I didn’t know what it was like to be self-conscious just yet. All I knew was that it felt too warm to always wear my hair down. The texture was thick. The curls felt heavy. The humidity was sticky. Whenever I could, I’d have my mom brush my strands back into a tight ponytail. I wore my hair that way to school on most days; sometimes she’d place a ribbon or a barrette on the sides where the hair couldn’t quite cooperate. When the butterfly hair clips came on the scene, I basked in their glitter and vibrancy.
It wasn’t until I heard comments that I ‘always wear my hair in a ponytail’ that I began to become aware of how I didn’t have the thin straight hair that the other girls did. Theirs was a fine texture. Theirs was pretty in an obvious way.
I’d wear my curly hair half up and half down, while I began to experiment with lip gloss and various colors for my braces. I donned headbands for ponytails.
There was one girl in my 7th grade homeroom who mocked me throughout the year, which only made the junior high school halls more awkward, more uncomfortable. A part of me thought it was because I was different from the girls in the popular clique; the ones with the designer tops and bold confidence; the ones who hung out in groups by the lockers, gossiping over boys and weekend plans.
Another part of me swallowed down the fact that she had long, flowing straight hair.
By the time I was 16 and 17 years-old, I learned how to tame my thick curls as needed. I was sick with a serious illness towards the beginning of high school, and when I look back now, it only makes sense that I desperately yearned for something to control in the years that followed. My mom helped straighten my hair every week with a hot iron; I could never effectively reach the back myself. Gratefully, she sat with me every Friday afternoon and separated my hair into sections. I’d scroll through my music, typically landing on Ashlee Simpson.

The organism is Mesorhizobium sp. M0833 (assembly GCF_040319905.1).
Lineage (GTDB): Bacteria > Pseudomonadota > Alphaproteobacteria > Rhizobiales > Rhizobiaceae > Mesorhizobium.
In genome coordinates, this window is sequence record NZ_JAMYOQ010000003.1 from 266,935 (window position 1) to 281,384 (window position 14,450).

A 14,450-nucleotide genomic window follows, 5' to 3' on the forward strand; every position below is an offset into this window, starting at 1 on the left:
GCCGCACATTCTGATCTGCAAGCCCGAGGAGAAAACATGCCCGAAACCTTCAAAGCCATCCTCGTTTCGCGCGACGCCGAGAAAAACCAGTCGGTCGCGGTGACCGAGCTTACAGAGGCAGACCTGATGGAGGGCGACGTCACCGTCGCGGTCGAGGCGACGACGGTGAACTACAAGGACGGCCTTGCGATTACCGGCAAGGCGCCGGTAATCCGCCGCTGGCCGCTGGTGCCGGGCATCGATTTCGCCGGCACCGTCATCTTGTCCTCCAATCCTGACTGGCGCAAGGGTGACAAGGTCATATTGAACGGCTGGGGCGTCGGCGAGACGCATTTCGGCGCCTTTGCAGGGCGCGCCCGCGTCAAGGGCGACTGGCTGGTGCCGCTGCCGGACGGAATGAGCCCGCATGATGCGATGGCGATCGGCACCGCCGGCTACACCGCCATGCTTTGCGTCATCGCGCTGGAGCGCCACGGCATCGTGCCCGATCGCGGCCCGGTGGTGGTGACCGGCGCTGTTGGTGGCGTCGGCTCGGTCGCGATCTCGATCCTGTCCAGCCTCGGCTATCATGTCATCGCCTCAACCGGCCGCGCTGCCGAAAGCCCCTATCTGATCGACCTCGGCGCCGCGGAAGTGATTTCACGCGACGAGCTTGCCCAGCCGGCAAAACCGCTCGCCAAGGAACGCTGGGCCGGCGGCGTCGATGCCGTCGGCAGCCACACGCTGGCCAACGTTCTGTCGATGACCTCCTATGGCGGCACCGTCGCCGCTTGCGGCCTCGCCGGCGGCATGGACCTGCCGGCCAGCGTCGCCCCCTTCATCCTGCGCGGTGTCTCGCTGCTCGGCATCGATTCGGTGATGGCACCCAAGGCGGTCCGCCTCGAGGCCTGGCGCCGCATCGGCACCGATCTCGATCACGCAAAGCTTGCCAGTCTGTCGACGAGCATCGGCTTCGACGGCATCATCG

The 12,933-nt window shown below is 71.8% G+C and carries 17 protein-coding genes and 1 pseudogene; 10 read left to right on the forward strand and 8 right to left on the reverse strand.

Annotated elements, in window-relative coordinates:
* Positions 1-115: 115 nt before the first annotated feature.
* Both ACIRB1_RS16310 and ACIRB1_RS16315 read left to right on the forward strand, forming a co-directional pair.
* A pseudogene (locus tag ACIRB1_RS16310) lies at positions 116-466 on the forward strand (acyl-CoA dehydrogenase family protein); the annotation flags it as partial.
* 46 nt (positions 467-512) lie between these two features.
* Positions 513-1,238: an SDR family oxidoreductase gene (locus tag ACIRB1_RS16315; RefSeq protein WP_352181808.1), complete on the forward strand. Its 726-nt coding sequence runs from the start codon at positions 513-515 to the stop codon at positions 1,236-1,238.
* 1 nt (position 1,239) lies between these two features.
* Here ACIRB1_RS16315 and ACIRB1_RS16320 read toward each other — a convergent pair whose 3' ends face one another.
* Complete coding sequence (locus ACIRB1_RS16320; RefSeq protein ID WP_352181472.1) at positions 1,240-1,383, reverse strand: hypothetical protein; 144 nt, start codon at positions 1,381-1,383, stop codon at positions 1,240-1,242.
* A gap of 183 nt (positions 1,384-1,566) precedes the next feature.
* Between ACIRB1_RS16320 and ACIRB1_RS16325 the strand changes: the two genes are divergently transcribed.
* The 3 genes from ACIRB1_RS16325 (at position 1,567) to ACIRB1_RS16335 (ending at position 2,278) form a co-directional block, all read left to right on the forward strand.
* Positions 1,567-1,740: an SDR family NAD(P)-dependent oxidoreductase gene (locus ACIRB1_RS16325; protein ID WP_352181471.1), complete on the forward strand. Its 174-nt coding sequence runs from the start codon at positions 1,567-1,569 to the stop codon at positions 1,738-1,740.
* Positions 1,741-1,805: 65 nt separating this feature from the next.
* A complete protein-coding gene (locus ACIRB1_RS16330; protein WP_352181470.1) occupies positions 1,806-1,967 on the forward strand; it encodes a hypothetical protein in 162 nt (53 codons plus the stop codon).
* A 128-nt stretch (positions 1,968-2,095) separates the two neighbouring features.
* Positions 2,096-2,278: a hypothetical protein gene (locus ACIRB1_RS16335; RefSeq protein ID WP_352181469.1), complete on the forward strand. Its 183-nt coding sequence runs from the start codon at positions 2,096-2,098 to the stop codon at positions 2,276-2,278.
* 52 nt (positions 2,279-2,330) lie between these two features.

Fall, sometimes I fall so fast
When I hit that bottom crash, you’re all I have. — “Pieces of Me”
Sometimes, when the outside air was dry, my hair was the thinnest and straightest it had ever been.
After a big breakup from a big relationship, I chopped my hair off for the summer. My dark brown curly locks fell down to my neck. It was a pretty major cut. But I felt lighter.
With this new cut, I was saying: My heart is still hurting, and I want a physical change. This was true.
But with that first major cut, I was also saying: Maybe I can embrace my hair, even more, as is. Maybe I can confront my past, and maybe I will embrace myself, even more, in the process.
Barring an occasional visit to the salon, a seldom treat, I’m happy to maintain my thick curly hair as is; up or down; long or short; frizzy or not frizzy. Of course, I have my moments where it may seem unmanageable or not as appealing as straight locks, but I’m actually okay with that truth.
After all, my sometimes-difficult-to-deal-with hair is mine.